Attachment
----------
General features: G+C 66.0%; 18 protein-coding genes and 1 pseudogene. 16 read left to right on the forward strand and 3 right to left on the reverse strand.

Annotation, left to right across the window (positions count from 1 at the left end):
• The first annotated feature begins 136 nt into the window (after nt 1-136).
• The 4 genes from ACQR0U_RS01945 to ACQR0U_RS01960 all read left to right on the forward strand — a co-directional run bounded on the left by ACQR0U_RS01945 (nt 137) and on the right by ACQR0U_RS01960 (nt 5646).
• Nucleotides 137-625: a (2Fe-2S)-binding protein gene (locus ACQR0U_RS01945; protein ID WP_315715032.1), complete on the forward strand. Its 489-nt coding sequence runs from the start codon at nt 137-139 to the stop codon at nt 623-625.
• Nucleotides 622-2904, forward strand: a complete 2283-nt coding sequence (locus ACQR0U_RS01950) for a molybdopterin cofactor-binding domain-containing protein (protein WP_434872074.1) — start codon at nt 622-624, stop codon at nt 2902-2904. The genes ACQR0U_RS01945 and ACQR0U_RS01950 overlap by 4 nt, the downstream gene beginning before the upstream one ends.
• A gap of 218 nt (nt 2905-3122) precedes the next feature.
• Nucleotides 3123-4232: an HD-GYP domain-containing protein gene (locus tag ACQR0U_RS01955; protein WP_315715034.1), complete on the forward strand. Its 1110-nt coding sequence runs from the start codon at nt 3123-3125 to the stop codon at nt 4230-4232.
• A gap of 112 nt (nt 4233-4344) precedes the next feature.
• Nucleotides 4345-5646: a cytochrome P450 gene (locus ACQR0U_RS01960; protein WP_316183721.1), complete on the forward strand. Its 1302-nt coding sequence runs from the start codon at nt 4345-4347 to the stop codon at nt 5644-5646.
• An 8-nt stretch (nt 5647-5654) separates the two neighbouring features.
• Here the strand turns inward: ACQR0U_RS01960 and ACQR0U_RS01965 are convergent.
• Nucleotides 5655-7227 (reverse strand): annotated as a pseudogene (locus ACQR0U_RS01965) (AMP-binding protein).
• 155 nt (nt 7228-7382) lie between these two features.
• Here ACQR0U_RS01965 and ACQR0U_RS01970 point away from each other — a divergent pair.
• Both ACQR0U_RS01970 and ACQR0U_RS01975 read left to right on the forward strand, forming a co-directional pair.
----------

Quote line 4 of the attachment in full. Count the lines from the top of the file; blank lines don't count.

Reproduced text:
• The 4 genes from ACQR0U_RS01945 to ACQR0U_RS01960 all read left to right on the forward strand — a co-directional run bounded on the left by ACQR0U_RS01945 (nt 137) and on the right by ACQR0U_RS01960 (nt 5646).